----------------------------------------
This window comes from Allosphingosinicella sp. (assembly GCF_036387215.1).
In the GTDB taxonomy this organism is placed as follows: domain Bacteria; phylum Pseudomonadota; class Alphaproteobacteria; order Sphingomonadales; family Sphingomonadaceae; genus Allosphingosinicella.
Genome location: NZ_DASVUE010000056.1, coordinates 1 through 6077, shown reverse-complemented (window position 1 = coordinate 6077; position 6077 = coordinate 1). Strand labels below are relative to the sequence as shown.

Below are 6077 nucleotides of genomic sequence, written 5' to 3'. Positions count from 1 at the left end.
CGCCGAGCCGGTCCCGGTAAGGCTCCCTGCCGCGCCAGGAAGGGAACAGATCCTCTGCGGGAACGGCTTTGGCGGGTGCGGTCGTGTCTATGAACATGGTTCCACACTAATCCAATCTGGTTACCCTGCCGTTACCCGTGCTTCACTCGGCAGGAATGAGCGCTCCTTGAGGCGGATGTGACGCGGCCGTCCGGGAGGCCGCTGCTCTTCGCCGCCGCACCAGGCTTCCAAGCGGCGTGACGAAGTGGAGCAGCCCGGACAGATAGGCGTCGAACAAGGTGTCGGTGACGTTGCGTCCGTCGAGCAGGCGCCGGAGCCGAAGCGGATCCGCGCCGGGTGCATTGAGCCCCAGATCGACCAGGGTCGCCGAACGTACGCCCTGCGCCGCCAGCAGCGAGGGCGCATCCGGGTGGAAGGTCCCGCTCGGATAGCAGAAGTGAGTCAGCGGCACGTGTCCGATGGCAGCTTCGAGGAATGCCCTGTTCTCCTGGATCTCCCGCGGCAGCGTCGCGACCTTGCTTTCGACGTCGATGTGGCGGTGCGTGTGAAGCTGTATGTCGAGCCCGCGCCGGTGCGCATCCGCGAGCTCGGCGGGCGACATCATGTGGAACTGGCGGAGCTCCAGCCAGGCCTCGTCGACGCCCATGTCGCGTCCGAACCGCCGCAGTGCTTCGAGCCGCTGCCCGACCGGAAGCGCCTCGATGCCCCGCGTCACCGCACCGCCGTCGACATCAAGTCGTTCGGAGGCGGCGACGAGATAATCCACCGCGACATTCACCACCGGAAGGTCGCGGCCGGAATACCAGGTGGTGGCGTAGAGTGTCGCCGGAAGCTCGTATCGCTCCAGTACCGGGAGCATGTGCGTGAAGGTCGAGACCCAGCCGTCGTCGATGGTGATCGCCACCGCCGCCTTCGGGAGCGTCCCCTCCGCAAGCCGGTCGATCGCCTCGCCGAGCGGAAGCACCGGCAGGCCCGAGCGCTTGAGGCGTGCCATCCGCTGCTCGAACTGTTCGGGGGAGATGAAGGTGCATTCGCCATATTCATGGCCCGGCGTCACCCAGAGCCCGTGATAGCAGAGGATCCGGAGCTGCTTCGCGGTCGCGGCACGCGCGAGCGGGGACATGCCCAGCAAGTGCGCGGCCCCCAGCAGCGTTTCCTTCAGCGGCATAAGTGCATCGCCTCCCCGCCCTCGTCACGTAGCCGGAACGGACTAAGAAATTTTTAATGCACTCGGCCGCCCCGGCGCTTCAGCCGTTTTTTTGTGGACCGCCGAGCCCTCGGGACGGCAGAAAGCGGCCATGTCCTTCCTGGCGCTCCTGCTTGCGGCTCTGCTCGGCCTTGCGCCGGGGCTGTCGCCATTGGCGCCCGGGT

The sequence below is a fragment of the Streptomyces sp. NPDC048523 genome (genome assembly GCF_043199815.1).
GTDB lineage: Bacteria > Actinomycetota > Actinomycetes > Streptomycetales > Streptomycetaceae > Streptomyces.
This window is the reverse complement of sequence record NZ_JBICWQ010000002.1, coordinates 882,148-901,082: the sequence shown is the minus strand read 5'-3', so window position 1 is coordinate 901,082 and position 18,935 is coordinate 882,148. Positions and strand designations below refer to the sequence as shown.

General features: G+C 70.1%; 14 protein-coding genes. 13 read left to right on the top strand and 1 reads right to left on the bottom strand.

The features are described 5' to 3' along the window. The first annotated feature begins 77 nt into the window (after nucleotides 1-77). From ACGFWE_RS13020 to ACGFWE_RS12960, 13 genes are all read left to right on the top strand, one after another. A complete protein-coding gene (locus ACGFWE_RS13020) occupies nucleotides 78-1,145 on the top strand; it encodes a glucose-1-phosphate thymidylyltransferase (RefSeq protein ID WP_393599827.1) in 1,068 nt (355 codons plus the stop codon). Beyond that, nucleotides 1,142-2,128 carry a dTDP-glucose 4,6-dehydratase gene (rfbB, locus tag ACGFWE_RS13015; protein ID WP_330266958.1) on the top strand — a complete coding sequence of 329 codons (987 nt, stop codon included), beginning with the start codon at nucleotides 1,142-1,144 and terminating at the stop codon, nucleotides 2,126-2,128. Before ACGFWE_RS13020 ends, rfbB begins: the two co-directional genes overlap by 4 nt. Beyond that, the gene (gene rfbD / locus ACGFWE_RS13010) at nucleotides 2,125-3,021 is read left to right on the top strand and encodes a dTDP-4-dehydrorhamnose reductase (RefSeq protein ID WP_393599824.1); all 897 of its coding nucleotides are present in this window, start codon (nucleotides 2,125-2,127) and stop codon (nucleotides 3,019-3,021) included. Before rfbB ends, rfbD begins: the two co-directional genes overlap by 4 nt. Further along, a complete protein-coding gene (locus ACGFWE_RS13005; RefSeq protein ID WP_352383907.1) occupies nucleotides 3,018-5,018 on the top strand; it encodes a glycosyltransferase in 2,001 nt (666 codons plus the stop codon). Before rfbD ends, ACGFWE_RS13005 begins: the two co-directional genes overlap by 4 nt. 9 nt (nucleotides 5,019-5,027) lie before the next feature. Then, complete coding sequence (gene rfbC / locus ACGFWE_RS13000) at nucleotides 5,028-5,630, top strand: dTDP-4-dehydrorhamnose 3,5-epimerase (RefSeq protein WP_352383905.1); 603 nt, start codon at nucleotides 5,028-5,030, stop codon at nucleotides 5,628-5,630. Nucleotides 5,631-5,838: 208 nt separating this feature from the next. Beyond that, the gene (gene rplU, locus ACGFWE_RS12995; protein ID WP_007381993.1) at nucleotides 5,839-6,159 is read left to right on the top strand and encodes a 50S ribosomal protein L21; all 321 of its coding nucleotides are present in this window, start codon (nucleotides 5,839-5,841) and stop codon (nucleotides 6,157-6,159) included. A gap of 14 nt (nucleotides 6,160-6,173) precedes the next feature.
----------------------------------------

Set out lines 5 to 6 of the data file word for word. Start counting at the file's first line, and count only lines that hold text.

CGCCGAGCCGGTCCCGGTAAGGCTCCCTGCCGCGCCAGGAAGGGAACAGATCCTCTGCGGGAACGGCTTTGGCGGGTGCGGTCGTGTCTATGAACATGGTTCCACACTAATCCAATCTGGTTACCCTGCCGTTACCCGTGCTTCACTCGGCAGGAATGAGCGCTCCTTGAGGCGGATGTGACGCGGCCGTCCGGGAGGCCGCTGCTCTTCGCCGCCGCACCAGGCTTCCAAGCGGCGTGACGAAGTGGAGCAGCCCGGACAGATAGGCGTCGAACAAGGTGTCGGTGACGTTGCGTCCGTCGAGCAGGCGCCGGAGCCGAAGCGGATCCGCGCCGGGTGCATTGAGCCCCAGATCGACCAGGGTCGCCGAACGTACGCCCTGCGCCGCCAGCAGCGAGGGCGCATCCGGGTGGAAGGTCCCGCTCGGATAGCAGAAGTGAGTCAGCGGCACGTGTCCGATGGCAGCTTCGAGGAATGCCCTGTTCTCCTGGATCTCCCGCGGCAGCGTCGCGACCTTGCTTTCGACGTCGATGTGGCGGTGCGTGTGAAGCTGTATGTCGAGCCCGCGCCGGTGCGCATCCGCGAGCTCGGCGGGCGACATCATGTGGAACTGGCGGAGCTCCAGCCAGGCCTCGTCGACGCCCATGTCGCGTCCGAACCGCCGCAGTGCTTCGAGCCGCTGCCCGACCGGAAGCGCCTCGATGCCCCGCGTCACCGCACCGCCGTCGACATCAAGTCGTTCGGAGGCGGCGACGAGATAATCCACCGCGACATTCACCACCGGAAGGTCGCGGCCGGAATACCAGGTGGTGGCGTAGAGTGTCGCCGGAAGCTCGTATCGCTCCAGTACCGGGAGCATGTGCGTGAAGGTCGAGACCCAGCCGTCGTCGATGGTGATCGCCACCGCCGCCTTCGGGAGCGTCCCCTCCGCAAGCCGGTCGATCGCCTCGCCGAGCGGAAGCACCGGCAGGCCCGAGCGCTTGAGGCGTGCCATCCGCTGCTCGAACTGTTCGGGGGAGATGAAGGTGCATTCGCCATATTCATGGCCCGGCGTCACCCAGAGCCCGTGATAGCAGAGGATCCGGAGCTGCTTCGCGGTCGCGGCACGCGCGAGCGGGGACATGCCCAGCAAGTGCGCGGCCCCCAGCAGCGTTTCCTTCAGCGGCATAAGTGCATCGCCTCCCCGCCCTCGTCACGTAGCCGGAACGGACTAAGAAATTTTTAATGCACTCGGCCGCCCCGGCGCTTCAGCCGTTTTTTTGTGGACCGCCGAGCCCTCGGGACGGCAGAAAGCGGCCATGTCCTTCCTGGCGCTCCTGCTTGCGGCTCTGCTCGGCCTTGCGCCGGGGCTGTCGCCATTGGCGCCCGGGT

The sequence below is a fragment of the Streptomyces sp. NPDC048523 genome (genome assembly GCF_043199815.1).